SAX, acronym for "Satellite for Astronomy in X-Rays", identifies a project of the Italian Space Agency (ASI) in collaboration with the Netherlands Agency for Aerospace Programs (NIVR), with the partecipation of the Space Research Institute of Utrecht, the Space Science Department of Europen Space Agency (ESA) and the Max Plank Insitute of Munchen.
The project, the first Italian scientific mission in the field of the X-Ray astronomy, has been submitted by a consortium of Italian and Dutch research institutes, in 1981 to Piano Spaziale Nazionale (PSN, now ASI) of Consiglio Nazionale delle Ricerche (CNR).
SAX will be devoted to systematic, integrated and comprehensive studies of galactic and extragalactic sources in the band 0.1-200 keV.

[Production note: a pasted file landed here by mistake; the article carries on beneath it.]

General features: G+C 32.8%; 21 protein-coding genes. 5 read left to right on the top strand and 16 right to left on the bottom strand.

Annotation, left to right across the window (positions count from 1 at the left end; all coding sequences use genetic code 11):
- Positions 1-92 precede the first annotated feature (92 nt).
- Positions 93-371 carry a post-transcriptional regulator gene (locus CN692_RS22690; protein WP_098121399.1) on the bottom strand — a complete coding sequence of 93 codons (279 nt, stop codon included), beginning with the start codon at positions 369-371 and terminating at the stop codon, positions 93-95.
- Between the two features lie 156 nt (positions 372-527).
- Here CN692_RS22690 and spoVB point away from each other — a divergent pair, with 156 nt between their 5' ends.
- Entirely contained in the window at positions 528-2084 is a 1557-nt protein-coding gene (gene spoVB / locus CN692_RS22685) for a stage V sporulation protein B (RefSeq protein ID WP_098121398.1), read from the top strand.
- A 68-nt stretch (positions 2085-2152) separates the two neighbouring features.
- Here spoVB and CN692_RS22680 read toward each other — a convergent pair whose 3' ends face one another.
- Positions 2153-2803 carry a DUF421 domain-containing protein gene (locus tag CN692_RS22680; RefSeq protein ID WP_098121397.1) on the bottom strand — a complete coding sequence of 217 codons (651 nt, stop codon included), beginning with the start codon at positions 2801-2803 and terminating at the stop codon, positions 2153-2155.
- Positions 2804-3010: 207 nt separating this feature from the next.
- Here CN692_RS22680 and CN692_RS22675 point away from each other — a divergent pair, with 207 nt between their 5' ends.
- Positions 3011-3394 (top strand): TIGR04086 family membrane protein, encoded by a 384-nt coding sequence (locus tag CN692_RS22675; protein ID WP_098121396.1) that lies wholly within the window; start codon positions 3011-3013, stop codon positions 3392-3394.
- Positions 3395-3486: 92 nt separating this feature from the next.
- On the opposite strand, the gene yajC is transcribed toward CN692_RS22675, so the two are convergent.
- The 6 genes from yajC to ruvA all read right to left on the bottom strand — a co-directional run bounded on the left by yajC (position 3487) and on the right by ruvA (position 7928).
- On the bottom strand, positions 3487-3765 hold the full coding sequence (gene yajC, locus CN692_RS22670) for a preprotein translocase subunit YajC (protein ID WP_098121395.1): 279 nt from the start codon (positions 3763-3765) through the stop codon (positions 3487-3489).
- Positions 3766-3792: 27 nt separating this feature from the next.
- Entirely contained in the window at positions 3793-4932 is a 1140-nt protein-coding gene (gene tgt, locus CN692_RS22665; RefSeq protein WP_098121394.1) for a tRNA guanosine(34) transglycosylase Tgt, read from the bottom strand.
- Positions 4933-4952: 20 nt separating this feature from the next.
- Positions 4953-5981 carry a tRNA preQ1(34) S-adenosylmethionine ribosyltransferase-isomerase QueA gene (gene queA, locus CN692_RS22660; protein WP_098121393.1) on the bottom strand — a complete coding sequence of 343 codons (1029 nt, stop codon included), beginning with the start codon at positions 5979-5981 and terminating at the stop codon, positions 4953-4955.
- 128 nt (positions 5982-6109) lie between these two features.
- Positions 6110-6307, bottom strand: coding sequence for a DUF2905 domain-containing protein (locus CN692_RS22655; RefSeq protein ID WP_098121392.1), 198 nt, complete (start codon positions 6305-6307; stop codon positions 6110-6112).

The satellite has been successfully launched in 1996.
It started its scientific mission after the instrument calibration phase and it is now (1997) fully active.
Prime contractor of the SAX program is ALENIA (ex AERITALIA), while the developing of the scientific payload is in charge to LABEN.
The scientific payload consists of three narrow field instruments (NFI) and two wide field cameras (WFC).
The NFIs consist of three units of Medium Energy Concentrators Spectrometers (MECS), one unit of Low Energy Concentrators Spectrometers (LECS), one High Pressure Gas Scintillation Proportional Counter (HPGSPC) and one Plasmic Detector System (PDS).
The concentrator Mirror assemblies, that are part of the MECS and LECS instruments, and the HPGSPC have required a detailed study phase, expecially from a technological point of view, in order to guarantee the expected scientific performances.
Scientific payload of SAX satellite